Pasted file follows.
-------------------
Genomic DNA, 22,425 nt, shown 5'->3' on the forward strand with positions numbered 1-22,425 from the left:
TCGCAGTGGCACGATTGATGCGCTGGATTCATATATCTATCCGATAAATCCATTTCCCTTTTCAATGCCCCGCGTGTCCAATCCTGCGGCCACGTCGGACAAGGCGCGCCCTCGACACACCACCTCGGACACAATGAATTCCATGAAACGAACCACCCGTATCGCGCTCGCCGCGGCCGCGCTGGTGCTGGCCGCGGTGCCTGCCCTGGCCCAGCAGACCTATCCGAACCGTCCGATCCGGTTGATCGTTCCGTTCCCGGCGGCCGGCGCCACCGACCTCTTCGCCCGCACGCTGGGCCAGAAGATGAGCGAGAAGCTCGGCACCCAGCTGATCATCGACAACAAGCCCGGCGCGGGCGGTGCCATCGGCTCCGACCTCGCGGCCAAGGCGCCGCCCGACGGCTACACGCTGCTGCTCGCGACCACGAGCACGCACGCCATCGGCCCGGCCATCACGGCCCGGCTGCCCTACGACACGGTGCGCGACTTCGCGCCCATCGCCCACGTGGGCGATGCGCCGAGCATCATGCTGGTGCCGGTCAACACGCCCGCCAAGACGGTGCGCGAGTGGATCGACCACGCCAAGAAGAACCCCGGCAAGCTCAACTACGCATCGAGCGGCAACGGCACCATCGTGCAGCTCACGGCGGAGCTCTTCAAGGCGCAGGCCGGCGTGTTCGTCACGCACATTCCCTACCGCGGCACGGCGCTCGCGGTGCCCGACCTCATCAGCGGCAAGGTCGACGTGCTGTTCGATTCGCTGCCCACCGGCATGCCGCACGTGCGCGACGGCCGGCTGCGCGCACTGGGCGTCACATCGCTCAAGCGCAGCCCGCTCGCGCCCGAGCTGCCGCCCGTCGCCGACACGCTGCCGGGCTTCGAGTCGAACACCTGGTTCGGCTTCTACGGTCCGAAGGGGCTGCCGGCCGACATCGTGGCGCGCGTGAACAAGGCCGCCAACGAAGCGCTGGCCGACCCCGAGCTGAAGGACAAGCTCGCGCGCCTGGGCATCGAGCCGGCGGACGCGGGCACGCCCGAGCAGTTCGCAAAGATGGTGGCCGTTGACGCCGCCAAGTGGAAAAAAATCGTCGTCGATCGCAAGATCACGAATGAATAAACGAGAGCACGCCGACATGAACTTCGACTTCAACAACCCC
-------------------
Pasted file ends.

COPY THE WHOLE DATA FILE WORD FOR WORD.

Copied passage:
Genomic DNA, 22,425 nt, shown 5'->3' on the forward strand with positions numbered 1-22,425 from the left:
TCGCAGTGGCACGATTGATGCGCTGGATTCATATATCTATCCGATAAATCCATTTCCCTTTTCAATGCCCCGCGTGTCCAATCCTGCGGCCACGTCGGACAAGGCGCGCCCTCGACACACCACCTCGGACACAATGAATTCCATGAAACGAACCACCCGTATCGCGCTCGCCGCGGCCGCGCTGGTGCTGGCCGCGGTGCCTGCCCTGGCCCAGCAGACCTATCCGAACCGTCCGATCCGGTTGATCGTTCCGTTCCCGGCGGCCGGCGCCACCGACCTCTTCGCCCGCACGCTGGGCCAGAAGATGAGCGAGAAGCTCGGCACCCAGCTGATCATCGACAACAAGCCCGGCGCGGGCGGTGCCATCGGCTCCGACCTCGCGGCCAAGGCGCCGCCCGACGGCTACACGCTGCTGCTCGCGACCACGAGCACGCACGCCATCGGCCCGGCCATCACGGCCCGGCTGCCCTACGACACGGTGCGCGACTTCGCGCCCATCGCCCACGTGGGCGATGCGCCGAGCATCATGCTGGTGCCGGTCAACACGCCCGCCAAGACGGTGCGCGAGTGGATCGACCACGCCAAGAAGAACCCCGGCAAGCTCAACTACGCATCGAGCGGCAACGGCACCATCGTGCAGCTCACGGCGGAGCTCTTCAAGGCGCAGGCCGGCGTGTTCGTCACGCACATTCCCTACCGCGGCACGGCGCTCGCGGTGCCCGACCTCATCAGCGGCAAGGTCGACGTGCTGTTCGATTCGCTGCCCACCGGCATGCCGCACGTGCGCGACGGCCGGCTGCGCGCACTGGGCGTCACATCGCTCAAGCGCAGCCCGCTCGCGCCCGAGCTGCCGCCCGTCGCCGACACGCTGCCGGGCTTCGAGTCGAACACCTGGTTCGGCTTCTACGGTCCGAAGGGGCTGCCGGCCGACATCGTGGCGCGCGTGAACAAGGCCGCCAACGAAGCGCTGGCCGACCCCGAGCTGAAGGACAAGCTCGCGCGCCTGGGCATCGAGCCGGCGGACGCGGGCACGCCCGAGCAGTTCGCAAAGATGGTGGCCGTTGACGCCGCCAAGTGGAAAAAAATCGTCGTCGATCGCAAGATCACGAATGAATAAACGAGAGCACGCCGACATGAACTTCGACTTCAACAACCCC